Abe Martin Lodge. . . . . . . . . . . . . . . . . . . . . . . . . . . . . . . . . . . . . . Pg. 17 . . . . . . . 71 Brown County Art Gallery. . . . . . . . . . . . . . . . . . . . . . . . . . . . . . . . F12 . . . . . . . 37 Brown County Art Guild. . . . . . . . . . . . . . . . . . . . . . . . . . . . . . . . . . . E4 . . . . . . . 60 Brown County Inn. . . . . . . . . . . . . . . . . . . . . . . . . . . . . . . . . . . . . . . . . L5 . . . . . . . 31 Brown County Playhouse. . . . . . . . . . . . . . . . . . . . . . . . . . . . . . . . . . F4 . . . . . . . 47 Brown County Winery Tasting Room. . . . . . . . . . . . . . . . . . . . . . . E7 . . . . . . . 42 Brown County Winery. . . . . . . . . . . . . . . . . . . . . . . . . . . . . . . . . . Pg. 17 . . . . . . . 42 Cedar Creek Winery. . . . . . . . . . . . . . . . . . . . . . . . . . . . . . . . . . . . . . . G6 . . . . . . . 30 Chateau Thomas Winery . . . . . . . . . . . . . . . . . . . . . . . . . . . . . . . . . . . J7 . . . . . . . 49 Copperhead Creek Gem Mine. . . . . . . . . . . . . . . . . . . . . . . . . . . . . . . . . . . . . . . 14 eXplore Brown County. . . . . . . . . . . . . . . . . . . . . . . . . . . . . . . . . Pg. 17 . . . . . . . 16 Grandpa Jeff’s Trail Rides. . . . . . . . . . . . . . . . . . . . . . . . . . . . . . . . . . . . . . . . . . . . 69 Hickory Sports Bar. . . . . . . . . . . . . . . . . . . . . . . . . . . . . . . . . . . . . . . . F5 . . . . . . . 64 Kidscommons Children’s Museum. . . . . . . . . . . . . . . . . . . . . . . . . . . . . . . . . . . 34 Out of the Ordinary. . . . . . . . . . . . . . . . . . . . . . . . . . . . . . . . . . . . . . . F5 . . . . . . . 64 Rawhide Ranch. . . . . . . . . . . . . . . . . . . . . . . . . . . . . . . . . . . . . . . . Pg. 17 . . . . . . . 24 Schooner Valley Stables. . . . . . . . . . . . . . . . . . . . . . . . . . . . . . . . Pg. 17 . . . . . . . 32 Seasons Lodge. . . . . . . . . . . . . . . . . . . . . . . . . . . . . . . . . . . . . . . . . . . K12 . . . . . . . . 4 Valley Branch Retreat. . . . . . . . . . . . . . . . . . . . . . . . . . . . . . . . . . . Pg. 17 . . . . . . . 14 Yesteryear Old Time Photos . . . . . . . . . . . . . . . . . . . . . . . . . . . . . . . H7 . . . . . . . 55

FOOD, DINING & SNACKS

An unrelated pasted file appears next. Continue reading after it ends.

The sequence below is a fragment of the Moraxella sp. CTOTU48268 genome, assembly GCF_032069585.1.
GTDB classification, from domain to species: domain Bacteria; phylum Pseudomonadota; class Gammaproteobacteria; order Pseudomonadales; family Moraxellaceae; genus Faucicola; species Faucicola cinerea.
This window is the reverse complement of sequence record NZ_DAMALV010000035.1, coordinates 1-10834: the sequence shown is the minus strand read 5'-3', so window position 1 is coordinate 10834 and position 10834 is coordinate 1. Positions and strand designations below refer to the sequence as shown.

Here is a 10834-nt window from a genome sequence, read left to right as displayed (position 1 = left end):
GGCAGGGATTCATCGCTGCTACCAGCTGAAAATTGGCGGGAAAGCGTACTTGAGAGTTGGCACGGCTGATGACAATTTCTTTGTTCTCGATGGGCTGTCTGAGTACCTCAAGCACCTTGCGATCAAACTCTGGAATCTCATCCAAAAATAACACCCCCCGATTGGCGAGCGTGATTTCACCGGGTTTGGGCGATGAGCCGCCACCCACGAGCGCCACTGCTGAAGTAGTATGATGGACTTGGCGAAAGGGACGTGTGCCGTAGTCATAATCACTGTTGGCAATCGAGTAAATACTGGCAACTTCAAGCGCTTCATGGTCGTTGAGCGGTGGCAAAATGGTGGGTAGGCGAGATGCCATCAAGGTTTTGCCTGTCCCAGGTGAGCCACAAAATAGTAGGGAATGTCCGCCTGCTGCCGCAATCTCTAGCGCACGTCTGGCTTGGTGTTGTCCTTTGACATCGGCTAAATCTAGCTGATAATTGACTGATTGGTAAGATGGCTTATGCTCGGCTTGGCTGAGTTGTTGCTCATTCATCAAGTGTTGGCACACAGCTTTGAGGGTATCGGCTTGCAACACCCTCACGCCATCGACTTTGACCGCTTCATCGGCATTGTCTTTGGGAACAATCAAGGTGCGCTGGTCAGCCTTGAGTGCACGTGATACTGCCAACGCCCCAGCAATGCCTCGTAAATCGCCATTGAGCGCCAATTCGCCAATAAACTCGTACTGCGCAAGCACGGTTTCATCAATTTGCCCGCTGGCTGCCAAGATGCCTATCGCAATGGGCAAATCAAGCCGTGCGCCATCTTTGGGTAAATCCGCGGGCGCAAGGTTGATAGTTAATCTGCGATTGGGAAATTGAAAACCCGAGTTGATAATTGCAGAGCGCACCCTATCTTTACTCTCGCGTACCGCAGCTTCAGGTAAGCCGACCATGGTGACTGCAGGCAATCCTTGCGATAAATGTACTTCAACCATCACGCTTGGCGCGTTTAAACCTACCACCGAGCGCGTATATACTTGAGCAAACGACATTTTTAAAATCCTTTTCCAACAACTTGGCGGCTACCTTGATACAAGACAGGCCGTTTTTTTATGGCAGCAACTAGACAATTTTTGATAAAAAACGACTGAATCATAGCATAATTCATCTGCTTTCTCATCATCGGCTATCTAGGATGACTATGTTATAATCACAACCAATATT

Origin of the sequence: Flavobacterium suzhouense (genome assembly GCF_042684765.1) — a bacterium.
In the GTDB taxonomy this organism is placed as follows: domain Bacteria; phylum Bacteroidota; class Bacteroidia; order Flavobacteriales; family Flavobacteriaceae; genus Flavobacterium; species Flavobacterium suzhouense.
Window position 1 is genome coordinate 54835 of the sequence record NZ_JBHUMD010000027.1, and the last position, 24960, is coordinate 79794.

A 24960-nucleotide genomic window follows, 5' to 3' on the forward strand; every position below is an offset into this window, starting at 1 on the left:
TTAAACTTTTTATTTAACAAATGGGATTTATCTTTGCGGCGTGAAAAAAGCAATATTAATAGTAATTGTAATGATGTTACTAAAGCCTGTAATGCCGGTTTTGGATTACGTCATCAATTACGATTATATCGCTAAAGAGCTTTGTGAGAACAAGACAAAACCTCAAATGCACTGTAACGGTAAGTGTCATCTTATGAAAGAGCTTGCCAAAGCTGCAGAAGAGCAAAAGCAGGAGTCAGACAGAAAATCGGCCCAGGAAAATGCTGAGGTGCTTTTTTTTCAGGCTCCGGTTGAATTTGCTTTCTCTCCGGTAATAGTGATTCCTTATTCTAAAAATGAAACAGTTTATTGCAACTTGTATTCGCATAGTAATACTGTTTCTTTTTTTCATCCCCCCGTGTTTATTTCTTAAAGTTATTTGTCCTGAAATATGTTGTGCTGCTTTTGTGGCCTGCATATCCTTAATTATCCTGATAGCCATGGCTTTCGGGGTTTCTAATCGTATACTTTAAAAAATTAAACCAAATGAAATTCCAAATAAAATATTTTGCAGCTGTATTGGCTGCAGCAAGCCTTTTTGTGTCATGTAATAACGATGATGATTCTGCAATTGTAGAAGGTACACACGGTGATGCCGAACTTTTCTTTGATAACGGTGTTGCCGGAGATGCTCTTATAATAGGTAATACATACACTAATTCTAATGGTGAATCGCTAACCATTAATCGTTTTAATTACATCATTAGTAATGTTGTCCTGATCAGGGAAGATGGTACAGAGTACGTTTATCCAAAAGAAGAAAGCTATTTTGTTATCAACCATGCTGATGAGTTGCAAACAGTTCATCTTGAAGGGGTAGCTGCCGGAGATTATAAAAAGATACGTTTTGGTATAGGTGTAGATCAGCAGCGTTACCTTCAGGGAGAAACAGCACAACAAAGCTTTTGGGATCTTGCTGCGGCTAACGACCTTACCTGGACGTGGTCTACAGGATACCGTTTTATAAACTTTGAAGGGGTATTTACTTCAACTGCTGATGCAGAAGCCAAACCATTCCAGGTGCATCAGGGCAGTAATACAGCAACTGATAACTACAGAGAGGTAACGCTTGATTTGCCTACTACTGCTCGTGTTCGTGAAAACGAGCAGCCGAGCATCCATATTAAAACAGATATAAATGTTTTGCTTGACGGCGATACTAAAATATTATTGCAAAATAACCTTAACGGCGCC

Abe Martin Lodge. . . . . . . . . . . . . . . . . . . . . . . . . . . . . . . . . . . . . . Pg. 17 . . . . . . . 63 Big Woods Brewing Co.. . . . . . . . . . . . . . . . . . . . . . . . . . . . . . . . . . . . C3 . . . . . . . 20 Big Woods Pizza Co.. . . . . . . . . . . . . . . . . . . . . . . . . . . . . . . . . . . . . . . D4 . . . . . . . 20 Brown County Inn. . . . . . . . . . . . . . . . . . . . . . . . . . . . . . . . . . . . . . . . . L5 . . . . . . . 31 Brown County Winery Tasting Room. . . . . . . . . . . . . . . . . . . . . . . E7 . . . . . . . 45 Brown County Winery. . . . . . . . . . . . . . . . . . . . . . . . . . . . . . . . . . Pg. 17 . . . . . . . 45 Candy Dish . . . . . . . . . . . . . . . . . . . . . . . . . . . . . . . . . . . . . . . . . . . . . . . E3 . . . . . . . . 2 Candy Emporium. . . . . . . . . . . . . . . . . . . . . . . . . . . . . . . . . . . . . . . . . E2 . . . . . . . 57 Carmel Corn Cottage. . . . . . . . . . . . . . . . . . . . . . . . . . . . . . . . . . . . . . C4 . . . . . . . 39 Casa Del Sol . . . . . . . . . . . . . . . . . . . . . . . . . . . . . . . . . . . . . . . . . . . . . . . J9 . . . . . . . 54 Cedar Creek Winery. . . . . . . . . . . . . . . . . . . . . . . . . . . . . . . . . . . . . . . G6 . . . . . . . 30 Chateau Thomas Winery . . . . . . . . . . . . . . . . . . . . . . . . . . . . . . . . . . . J7 . . . . . . . 49 Daily Grind . . . . . . . . . . . . . . . . . . . . . . . . . . . . . . . . . . . . . . . . . . . . . . . H4 . . . . . . . 66 Farmhouse Cafe. . . . . . . . . . . . . . . . . . . . . . . . . . . . . . . . . . . . . . . . Pg. 17 . . . . . . . . 7 Harvest Preserve. . . . . . . . . . . . . . . . . . . . . . . . . . . . . . . . . . . . . . . . . . E3 . . . . . . . . 2 Hickory Sports Bar. . . . . . . . . . . . . . . . . . . . . . . . . . . . . . . . . . . . . . . . F5 . . . . . . . 72 Hotel Nashville. . . . . . . . . . . . . . . . . . . . . . . . . . . . . . . . . . . . . . . . . . . . A4 . . . . . . . 28 House of Jerky. . . . . . . . . . . . . . . . . . . . . . . . . . . . . . . . . . . . . . . . . . . . E8 . . . . . . . 61 Jack and Jill Nut Shop. . . . . . . . . . . . . . . . . . . . . . . . . . . . . . . . . . . . . G5 . . . . . . . 45 Miller’s Ice Cream House . . . . . . . . . . . . . . . . . . . . . . . . . . . . . . . . . . E3 . . . . . . . . 2 Nashville BP . . . . . . . . . . . . . . . . . . . . . . . . . . . . . . . . . . . . . . . . . . . . . . . J4 . . . . . . . 57 Nashville Candy Store. . . . . . . . . . . . . . . . . . . . . . . . . . . . . . . . . . . . . E6 . . . . . . . 21 Nashville Fudge Kitchen. . . . . . . . . . . . . . . . . . . . . . . . . . . . . . . . . . . H5 . . . . . . . 62 Nashville General Store & Bakery . . . . . . . . . . . . . . . . . . . . . . . . . . . I9 . . . . . . . 43 Nashville House. . . . . . . . . . . . . . . . . . . . . . . . . . . . . . . . . . . . . . . . . . . E5 . . . . . . . . 4 Out of the Ordinary. . . . . . . . . . . . . . . . . . . . . . . . . . . . . . . . . . . . . . . F5 . . . . . . . 64

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Rawhide Ranch. . . . . . . . . . . . . . . . . . . . . . . . . . . . . . . . . . . . . . . . Pg. 17 . . . . . . . 24 Seasons Lodge. . . . . . . . . . . . . . . . . . . . . . . . . . . . . . . . . . . . . . . . . . . K12 . . . . . . . . 4 Sweetea’s Tea Shop . . . . . . . . . . . . . . . . . . . . . . . . . . . . . . . . . . . . . . . . J6 . . . . . . . 38 Trolly’s. . . . . . . . . . . . . . . . . . . . . . . . . . . . . . . . . . . . . . . . . . . . . . . . . . . . C4 . . . . . . . 55